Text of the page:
Don would chide her often for her lack of industry, for her willingness to be side-tracked, seeking pleasure instead of concentrating on her studies. He would say it with a smile, knowing she would soon remind him that one of those distracting diversions was him. He had no ambition and no hidden guile. Don Keller was a man content with his position. Although she knew her parents would never approve of such a relationship becoming long-term, she found him more restful company than those high fliers with whom her parents loved to place her at their parties. He did unkind impressions of her father, which made her laugh.
He didn't see through her, too straightforward himself to see that others might be insincere. He had no idea that the sudden departure of Ezrela Takis had been because of her. He had no way of knowing that Ezrela had been attracted to him and had confided her feelings to her supposed best friend. Enough family influence could achieve anything, even a sudden suspicion over Ezrela's consistent high grades, confirmed when she was found to have copies of another student's work under her pillow. Naturally, Ezrela's friends had been unconvinced. Cadet Servalan had been Ezrela's most vocal defender. Don Keller had found her blind trust in her friend touching.
The only cloud on the horizon had been his friendship with Kasabi. Kasabi was less easily fooled, and might say anything to Don, especially if she ever suspected he was so deeply involved with his student. Fortunately for Servalan, Kasabi was not above reproach herself. In fact, she encouraged a degree of free thought inappropriate in the eyes of the Federation. When Cadet Servalan very reluctantly and nervously reported Kasabi's rebel indoctrination of future officers, Kasabi was immediately arrested.
So, the day after the arrest, Servalan walked across the academy courtyard with a light step and a happy heart, content that nothing could now threaten her relationship with Keller. She had also pleased her family, showing herself a faithful servant of the Federation. She was unprepared to meet Don Keller's anger.
He came towards her and said, "Valeska, I need to talk to you."
"Is something wrong?" she said.
"Is something wrong?" he repeated incredulously. He took her to his office and said, "Why did you do it?"
"Do what?" she said.
"Kasabi." he replied.
"Don, she was encouraging treason. It was my duty."
"Kasabi was good to you."
"Kasabi was a traitor." said Servalan, "Unless you share her politics, you should be careful."
"Is that a threat? Are you daring to threaten me?" She had never seen him angry before. It was disturbing.
"I love you." she said.
"Then help Kasabi. Say you were mistaken."
"I can't do that, Don, you know I can't. Forget Kasabi. What is she to you anyway?"
"We've been friends for many years. I can't abandon a friend. You should understand that."
"It would be foolish to stay too close to that one. People would assume ..."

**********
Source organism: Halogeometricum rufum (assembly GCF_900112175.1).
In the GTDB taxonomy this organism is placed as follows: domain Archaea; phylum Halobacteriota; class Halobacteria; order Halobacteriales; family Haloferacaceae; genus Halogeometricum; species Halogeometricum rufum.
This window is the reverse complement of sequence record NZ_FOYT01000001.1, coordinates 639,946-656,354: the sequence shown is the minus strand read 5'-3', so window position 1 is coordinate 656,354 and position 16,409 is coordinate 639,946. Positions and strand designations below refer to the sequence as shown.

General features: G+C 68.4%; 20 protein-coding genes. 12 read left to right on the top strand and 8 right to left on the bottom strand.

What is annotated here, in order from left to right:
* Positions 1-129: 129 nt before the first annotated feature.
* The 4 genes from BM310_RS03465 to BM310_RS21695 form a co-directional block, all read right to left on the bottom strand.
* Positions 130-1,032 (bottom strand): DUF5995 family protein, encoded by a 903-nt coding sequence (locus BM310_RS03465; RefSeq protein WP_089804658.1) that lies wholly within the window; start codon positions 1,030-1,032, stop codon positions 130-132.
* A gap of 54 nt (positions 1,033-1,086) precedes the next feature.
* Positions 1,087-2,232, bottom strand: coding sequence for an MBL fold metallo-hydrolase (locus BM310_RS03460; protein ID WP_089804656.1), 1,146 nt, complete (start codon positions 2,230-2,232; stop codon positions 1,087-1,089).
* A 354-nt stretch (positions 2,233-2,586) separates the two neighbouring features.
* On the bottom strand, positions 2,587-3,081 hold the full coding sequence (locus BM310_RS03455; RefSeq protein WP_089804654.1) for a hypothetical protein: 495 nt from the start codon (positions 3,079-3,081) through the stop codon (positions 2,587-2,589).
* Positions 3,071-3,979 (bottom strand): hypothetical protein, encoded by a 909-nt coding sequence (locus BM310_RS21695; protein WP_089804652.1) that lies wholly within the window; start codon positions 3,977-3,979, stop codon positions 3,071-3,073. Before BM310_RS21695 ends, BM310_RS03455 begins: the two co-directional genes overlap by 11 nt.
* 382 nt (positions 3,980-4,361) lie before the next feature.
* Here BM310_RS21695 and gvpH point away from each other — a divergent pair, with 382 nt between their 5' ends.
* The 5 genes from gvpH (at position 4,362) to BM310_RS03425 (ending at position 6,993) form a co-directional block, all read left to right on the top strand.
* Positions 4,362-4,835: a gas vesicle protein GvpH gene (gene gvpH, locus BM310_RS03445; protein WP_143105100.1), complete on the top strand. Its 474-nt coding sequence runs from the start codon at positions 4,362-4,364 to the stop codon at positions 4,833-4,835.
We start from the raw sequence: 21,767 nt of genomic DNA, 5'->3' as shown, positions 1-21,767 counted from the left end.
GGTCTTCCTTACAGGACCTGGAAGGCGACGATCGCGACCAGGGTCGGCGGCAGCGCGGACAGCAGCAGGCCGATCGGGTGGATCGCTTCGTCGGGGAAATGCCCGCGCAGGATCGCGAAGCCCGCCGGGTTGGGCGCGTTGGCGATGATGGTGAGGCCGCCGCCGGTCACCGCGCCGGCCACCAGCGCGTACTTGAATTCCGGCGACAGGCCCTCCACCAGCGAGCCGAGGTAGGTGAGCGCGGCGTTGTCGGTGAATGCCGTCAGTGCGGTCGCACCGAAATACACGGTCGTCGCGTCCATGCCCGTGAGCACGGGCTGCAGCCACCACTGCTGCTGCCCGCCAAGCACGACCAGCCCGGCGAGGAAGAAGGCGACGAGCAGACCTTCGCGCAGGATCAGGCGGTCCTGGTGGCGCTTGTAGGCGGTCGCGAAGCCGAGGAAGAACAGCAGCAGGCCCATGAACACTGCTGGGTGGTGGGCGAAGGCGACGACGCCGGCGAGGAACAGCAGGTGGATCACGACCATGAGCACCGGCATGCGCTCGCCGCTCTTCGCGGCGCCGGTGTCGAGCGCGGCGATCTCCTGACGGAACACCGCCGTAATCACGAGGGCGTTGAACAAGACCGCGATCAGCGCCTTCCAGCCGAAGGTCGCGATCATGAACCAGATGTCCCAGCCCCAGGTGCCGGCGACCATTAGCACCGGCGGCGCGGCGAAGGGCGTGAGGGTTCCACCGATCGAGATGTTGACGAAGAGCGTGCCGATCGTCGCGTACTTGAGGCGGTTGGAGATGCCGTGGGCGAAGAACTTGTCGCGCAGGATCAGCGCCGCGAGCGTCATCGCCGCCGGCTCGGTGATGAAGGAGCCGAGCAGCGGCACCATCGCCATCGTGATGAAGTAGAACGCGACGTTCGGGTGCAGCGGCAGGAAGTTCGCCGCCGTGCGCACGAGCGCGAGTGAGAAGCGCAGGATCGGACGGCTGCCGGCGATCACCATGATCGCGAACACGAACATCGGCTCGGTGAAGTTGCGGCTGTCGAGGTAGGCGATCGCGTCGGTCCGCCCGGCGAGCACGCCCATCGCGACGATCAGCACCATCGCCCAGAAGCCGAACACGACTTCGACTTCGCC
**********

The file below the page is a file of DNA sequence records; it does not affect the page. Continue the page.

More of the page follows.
"Am I next?"
"The first time I annoy you, do I get denounced? Valeska, I've always trusted you. Now I wonder if I know you at all."
"I am not the traitor." she said, aware that she was on unsteady ground.
"Aren't you? Isn't Kasabi just trying to make you all think about the Federation's future?"
"Trying to make us doubt its integrity."
"Integrity? The Federation only has integrity if the individuals who run it do. You must understand that by now. By drawing attention to abuses of power, she serves the best interests of the service."
"Then she has nothing to fear." said Servalan, "Her superiors will understand."
"I have just heard she said you were unfit to be an officer."
"And you agree with her?"
"After what you did to her, yes. To say I am disappointed ..."
"Why, Don? You got what you wanted. This isn't about Kasabi at all. I think you are anxious to move on to the next conquest."
"That's not fair."
She smiled coldly, "What is, Don?"
"I did love you."
"Until I inconvenienced Kasabi."
"She could die. Don't you care? One of us, Valeska! One of our own."
"She brought it on herself."
"By what she taught, or by offering unfavourable reports on you?"
"Do I seem that ruthless?"
"If she is found guilty, her family will be enslaved. Tell me you didn't know that."
"You're very concerned. Perhaps one of those children is yours. Is that it?"
"Her husband is a dear friend of mine." said Keller, "It is very clear that you and I can no longer be together. We will not meet again."
"If you think I'm leaving ..."
"I am. I will do what I can to get Kasabi free. After that, I will take a job far away from here. I profoundly regret that I ever met you."
She let a tear glisten, knowing he had always hated to see her cry. "So this is the end?"
"You're leaving me because I did my duty?"
"Valeska, if you are capable of learning anything, let it be this,: It is the duty of every Federation officer to keep the Federation honest. You like power, but power is not enough. If you pursue power alone, you will become utterly corrupt. I've seen it happen."
"Don, don't believe the things Kasabi says about me. She hates me."
He looked into her eyes and sighed. "From now on, I will be far more careful where I place my trust."